$150,000 for first part of school year
By Liz Schevtchuk Armstrong
The Putnam County Legislature Wednesday night (May 1) asked County Executive MaryEllen Odell for $150,000 in funds to keep the PARC Preschool for autistic children open through the first half of the 2013-14 academic year.
Odell responded that on her part “there’s a commitment” to supply the funds and take other steps to ensure continuation of the Mahopac-based, privately run but state-supported school, beset by inadequate New York state reimbursements for educational services and similar fiscal constraints.
After talks with PARC, the Legislature voted unanimously to urge Odell to supply the $150,000 in county funds to assist the school through the fall and, in 2014 budget-setting, ask that Dutchess and Westchester counties, “which also benefit fr0m the preschool program in PARC, join with us” to fund the remainder of the next school year.
In March, the school announced its intention to close in August because of funding shortfalls. The news created consternation among school supporters, including parents from Philipstown, who rely on PARC to help their children. The school enrolls 53 youngsters, aged 3 to 5, and employs 47 full- and part-time staff members. Anguish over the expected closing came at the same time that New York’s draft budget proposed a 6 percent cut in the state Office for People with Developmental Disabilities (OPWDD), prompting a wider outcry over diminished support for those with special needs. That cut was later reduced to 4.5 percent. PARC, the Putnam branch of the New York State Association for Retarded Children Inc., runs programs beyond the preschool, and its officials participated in the fight against the 6 percent cut as well.
Wednesday’s unanimous county Legislature vote to give PARC $150,000 came with strong endorsements from individual legislators, who cited a need to intervene early to assist disabled children to avoid difficulties later as the children grow up and attempt to continue their educations or adjust to society. They also said that the outlay for the school is balanced by the expense of sending the children elsewhere, with the toll of long bus rides and transportation costs factored into the financial equation.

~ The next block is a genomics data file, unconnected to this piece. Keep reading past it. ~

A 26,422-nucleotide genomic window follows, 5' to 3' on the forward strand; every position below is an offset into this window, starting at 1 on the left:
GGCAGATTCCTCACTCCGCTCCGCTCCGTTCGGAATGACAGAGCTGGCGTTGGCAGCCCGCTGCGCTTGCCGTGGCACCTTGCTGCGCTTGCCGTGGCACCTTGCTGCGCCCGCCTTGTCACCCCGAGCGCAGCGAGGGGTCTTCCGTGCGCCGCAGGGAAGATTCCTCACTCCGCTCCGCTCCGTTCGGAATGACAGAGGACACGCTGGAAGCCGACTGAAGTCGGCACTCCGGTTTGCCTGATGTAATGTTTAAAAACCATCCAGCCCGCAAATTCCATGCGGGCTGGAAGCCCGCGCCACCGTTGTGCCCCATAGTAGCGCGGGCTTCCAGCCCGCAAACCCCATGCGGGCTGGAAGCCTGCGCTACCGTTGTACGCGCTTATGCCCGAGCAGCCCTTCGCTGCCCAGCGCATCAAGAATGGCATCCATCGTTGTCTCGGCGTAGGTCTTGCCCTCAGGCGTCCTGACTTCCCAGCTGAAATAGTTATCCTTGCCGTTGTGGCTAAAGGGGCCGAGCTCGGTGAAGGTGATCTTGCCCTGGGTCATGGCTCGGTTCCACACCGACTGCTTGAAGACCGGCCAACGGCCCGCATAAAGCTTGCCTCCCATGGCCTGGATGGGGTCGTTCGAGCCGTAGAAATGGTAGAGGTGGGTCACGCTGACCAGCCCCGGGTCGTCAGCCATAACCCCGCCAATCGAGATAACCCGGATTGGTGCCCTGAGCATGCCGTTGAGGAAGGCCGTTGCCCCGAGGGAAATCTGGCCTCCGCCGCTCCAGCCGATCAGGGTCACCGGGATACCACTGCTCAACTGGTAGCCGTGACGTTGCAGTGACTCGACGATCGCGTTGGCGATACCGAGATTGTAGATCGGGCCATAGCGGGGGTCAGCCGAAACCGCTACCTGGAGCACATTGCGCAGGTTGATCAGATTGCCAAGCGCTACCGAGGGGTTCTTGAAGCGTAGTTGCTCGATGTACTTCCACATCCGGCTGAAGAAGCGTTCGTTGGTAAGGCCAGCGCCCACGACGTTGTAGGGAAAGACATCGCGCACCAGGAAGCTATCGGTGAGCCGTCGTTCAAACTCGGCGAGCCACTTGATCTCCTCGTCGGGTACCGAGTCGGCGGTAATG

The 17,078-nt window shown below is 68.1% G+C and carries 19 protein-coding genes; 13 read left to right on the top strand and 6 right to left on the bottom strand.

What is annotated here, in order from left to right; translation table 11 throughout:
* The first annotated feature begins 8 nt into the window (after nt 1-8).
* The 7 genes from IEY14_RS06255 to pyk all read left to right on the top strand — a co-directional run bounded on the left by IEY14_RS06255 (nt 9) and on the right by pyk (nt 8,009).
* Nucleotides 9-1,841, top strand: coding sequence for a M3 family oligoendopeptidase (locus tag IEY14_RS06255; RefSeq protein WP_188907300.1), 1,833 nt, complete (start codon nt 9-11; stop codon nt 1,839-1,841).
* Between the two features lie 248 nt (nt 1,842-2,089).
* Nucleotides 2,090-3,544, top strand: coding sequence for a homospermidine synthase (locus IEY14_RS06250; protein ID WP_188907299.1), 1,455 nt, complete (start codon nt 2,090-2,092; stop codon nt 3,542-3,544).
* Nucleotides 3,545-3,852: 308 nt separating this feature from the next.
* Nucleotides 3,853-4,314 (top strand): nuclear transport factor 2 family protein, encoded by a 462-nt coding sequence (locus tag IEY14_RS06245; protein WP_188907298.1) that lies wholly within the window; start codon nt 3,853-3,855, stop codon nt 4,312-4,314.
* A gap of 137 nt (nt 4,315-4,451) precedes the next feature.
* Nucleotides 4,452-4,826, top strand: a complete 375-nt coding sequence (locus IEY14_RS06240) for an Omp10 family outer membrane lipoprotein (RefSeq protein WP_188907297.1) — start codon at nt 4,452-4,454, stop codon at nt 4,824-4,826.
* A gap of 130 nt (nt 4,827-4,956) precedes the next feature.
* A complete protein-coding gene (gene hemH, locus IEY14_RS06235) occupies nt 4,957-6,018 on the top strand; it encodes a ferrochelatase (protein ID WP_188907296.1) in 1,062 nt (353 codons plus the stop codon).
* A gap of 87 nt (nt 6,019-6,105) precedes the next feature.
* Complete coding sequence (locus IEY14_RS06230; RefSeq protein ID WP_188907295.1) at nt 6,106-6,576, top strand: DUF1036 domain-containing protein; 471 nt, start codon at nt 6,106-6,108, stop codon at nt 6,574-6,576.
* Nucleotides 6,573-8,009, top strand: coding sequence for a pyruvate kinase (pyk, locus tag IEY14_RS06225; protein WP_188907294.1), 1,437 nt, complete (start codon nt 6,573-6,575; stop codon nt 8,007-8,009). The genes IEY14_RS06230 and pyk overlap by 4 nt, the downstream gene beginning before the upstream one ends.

“If we did not have the program in Putnam County, we’d be spending the same amount of money, if not more,” said Deputy Legislature Chairman Anthony DiCarlo. Looking ahead, beyond the PARC allocation, he called for restoration of the OPWDD money at the state level as well. “We want to see all that 6 percent restored, for all people with disabilities,” he said.
Legislator Barbara Scuccimarra, who represents Philipstown, backed the assistance to the school but cautioned her fellow legislators to look at the bigger picture. “I worry that there are other organizations out there that will be in the same circumstances as PARC,” she said. “And what do we do then — say, ‘No, we can’t do it, we don’t have any more funds’? We have to get to the root of the problem — and hope the state comes through.”
Legislator Sam Oliverio of Putnam Valley, who led the effort to aid the school, said the $150,000 could be drawn from a county sales tax surplus and reimbursed by the state, if it adjusts its support levels. Meanwhile, the emergency aid “is a stop gap” to buy time, he said.
After the meeting, Odell said that “I consider the $150,000 a good gesture.” Along with a commitment for that amount, “there’s a partnership with them (PARC)” to find adequate resources, she said. “This is an opportunity to collaborate and not just write a check. We’re going to be a model for all the nonprofits” and governments “because this is not just about PARC. We’re going to make sure this resonates.”
PARC supporters expressed gratitude to both the legislators and Odell, presenting the latter with a bouquet of flowers.
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